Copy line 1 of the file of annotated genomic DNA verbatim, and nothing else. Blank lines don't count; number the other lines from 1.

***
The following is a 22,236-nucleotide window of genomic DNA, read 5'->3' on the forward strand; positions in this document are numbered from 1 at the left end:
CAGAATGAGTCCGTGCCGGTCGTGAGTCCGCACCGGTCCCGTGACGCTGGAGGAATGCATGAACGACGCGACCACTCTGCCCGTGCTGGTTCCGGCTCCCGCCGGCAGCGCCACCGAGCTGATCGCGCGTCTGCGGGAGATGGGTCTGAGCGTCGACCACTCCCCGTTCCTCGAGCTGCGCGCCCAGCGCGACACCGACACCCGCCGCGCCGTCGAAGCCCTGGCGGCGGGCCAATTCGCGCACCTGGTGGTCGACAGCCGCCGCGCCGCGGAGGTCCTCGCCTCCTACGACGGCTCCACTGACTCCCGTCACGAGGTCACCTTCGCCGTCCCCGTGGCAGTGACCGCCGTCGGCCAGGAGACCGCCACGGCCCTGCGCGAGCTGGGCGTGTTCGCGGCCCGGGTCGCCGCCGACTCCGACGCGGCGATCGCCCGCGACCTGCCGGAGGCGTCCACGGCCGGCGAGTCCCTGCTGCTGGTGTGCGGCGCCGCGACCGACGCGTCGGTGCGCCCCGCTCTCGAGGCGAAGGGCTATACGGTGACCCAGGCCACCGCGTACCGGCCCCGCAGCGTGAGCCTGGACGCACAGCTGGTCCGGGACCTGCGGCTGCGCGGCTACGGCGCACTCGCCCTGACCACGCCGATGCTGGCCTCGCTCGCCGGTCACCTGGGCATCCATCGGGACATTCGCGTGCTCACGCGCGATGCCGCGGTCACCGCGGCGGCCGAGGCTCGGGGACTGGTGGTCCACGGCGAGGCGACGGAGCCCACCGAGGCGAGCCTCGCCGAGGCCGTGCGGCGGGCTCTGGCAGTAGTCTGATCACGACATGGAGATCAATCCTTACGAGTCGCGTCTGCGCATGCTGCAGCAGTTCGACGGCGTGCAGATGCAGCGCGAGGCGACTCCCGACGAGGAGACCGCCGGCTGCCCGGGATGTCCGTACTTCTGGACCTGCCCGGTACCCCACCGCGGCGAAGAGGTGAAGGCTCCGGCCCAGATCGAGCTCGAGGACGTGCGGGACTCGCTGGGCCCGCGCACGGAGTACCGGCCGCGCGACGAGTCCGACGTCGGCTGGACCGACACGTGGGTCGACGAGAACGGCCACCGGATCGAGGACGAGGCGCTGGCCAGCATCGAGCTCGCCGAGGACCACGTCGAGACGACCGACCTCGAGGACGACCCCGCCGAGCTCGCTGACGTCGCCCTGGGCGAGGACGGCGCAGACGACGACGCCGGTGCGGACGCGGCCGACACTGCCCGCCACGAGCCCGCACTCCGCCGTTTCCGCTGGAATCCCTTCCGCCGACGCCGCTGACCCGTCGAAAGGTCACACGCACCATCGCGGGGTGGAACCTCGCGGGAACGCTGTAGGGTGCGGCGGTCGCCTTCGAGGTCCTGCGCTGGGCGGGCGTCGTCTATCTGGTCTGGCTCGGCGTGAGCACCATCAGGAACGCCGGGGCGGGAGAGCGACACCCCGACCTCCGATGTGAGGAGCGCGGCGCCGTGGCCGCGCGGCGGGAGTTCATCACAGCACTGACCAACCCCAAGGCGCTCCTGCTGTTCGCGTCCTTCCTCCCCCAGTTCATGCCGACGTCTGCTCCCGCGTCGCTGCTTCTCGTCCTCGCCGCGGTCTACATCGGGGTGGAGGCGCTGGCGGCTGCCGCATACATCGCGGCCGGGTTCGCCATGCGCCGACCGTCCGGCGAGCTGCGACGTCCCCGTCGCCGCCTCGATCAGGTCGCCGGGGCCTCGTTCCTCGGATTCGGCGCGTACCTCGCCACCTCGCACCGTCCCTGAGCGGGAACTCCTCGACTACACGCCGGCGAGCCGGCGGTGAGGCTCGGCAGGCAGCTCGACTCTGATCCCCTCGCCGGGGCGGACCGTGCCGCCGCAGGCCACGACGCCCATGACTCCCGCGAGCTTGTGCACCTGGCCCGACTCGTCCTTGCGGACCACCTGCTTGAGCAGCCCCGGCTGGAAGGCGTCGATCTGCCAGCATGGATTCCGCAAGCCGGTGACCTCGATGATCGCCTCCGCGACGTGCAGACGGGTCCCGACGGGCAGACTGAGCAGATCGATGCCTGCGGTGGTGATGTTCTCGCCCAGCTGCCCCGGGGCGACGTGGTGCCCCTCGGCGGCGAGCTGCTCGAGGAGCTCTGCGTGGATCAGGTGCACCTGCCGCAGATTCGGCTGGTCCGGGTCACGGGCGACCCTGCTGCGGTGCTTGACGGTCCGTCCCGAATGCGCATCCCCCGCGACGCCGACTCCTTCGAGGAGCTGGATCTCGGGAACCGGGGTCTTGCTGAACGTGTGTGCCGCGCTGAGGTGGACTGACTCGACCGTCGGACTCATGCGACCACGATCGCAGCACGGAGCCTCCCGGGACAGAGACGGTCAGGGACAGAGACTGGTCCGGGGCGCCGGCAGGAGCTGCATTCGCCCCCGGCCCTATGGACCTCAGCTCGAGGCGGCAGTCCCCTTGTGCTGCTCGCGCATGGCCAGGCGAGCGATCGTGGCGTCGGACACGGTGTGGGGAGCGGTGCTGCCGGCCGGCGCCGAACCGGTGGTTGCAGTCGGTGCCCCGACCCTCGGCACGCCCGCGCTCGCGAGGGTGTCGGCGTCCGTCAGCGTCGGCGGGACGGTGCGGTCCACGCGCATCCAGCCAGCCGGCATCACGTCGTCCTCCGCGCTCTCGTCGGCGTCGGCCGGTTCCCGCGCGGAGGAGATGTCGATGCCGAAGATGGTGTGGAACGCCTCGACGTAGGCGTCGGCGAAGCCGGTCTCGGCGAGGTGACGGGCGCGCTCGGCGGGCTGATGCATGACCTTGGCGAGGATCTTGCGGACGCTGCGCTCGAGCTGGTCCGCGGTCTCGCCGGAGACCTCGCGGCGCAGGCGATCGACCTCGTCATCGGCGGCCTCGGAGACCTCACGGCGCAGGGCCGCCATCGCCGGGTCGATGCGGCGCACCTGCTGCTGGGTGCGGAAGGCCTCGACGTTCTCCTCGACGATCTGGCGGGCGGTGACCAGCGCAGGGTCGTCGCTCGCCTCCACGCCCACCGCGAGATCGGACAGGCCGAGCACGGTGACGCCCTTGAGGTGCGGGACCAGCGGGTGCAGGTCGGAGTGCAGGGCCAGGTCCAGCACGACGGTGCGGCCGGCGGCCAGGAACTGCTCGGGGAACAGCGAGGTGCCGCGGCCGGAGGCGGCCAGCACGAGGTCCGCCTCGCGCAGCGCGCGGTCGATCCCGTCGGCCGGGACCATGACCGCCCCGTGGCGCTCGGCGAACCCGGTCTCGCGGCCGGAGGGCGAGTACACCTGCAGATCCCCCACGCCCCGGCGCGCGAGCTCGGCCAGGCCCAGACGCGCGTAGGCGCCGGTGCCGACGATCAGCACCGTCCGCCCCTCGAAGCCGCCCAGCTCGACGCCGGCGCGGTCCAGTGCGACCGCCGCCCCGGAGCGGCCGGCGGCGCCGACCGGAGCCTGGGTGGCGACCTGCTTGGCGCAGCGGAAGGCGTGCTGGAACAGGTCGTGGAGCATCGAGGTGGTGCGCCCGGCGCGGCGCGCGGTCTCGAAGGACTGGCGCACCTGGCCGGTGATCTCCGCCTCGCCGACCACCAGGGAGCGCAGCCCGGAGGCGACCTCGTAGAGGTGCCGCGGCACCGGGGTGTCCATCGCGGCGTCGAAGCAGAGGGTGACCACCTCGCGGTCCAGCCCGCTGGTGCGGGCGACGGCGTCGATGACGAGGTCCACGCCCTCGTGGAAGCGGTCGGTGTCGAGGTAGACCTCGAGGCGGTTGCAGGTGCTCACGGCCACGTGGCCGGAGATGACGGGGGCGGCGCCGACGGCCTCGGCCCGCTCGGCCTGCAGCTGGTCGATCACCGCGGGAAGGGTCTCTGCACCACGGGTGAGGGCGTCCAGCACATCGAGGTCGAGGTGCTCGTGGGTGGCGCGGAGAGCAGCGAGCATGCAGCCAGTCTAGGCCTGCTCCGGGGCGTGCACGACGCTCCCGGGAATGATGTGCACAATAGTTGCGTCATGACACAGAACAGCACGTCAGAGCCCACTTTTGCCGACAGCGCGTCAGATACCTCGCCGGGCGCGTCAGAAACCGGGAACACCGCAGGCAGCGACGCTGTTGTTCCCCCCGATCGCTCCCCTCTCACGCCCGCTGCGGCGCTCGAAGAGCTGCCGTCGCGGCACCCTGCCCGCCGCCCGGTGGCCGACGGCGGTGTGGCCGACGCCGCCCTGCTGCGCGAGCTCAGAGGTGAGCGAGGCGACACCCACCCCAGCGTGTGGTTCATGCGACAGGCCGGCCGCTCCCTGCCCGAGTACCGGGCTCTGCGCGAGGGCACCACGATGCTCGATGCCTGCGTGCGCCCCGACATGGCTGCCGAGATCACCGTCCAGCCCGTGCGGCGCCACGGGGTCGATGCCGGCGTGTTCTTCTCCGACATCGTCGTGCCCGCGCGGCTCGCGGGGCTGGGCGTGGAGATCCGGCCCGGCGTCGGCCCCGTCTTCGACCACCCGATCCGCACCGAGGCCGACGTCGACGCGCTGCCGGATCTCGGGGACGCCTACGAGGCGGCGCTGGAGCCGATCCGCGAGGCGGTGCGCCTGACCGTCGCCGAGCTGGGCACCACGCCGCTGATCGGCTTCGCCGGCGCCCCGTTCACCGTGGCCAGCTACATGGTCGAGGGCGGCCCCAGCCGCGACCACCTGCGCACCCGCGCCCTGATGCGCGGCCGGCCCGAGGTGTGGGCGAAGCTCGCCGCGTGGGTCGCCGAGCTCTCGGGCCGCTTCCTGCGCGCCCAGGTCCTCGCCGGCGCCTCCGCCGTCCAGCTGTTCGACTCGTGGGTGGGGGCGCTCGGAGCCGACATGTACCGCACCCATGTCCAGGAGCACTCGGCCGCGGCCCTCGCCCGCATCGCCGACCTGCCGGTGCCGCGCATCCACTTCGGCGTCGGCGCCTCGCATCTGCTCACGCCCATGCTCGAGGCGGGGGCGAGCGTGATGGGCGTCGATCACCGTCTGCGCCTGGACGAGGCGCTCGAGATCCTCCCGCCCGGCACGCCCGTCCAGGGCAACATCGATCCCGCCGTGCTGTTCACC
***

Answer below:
The following is a 22,236-nucleotide window of genomic DNA, read 5'->3' on the forward strand; positions in this document are numbered from 1 at the left end: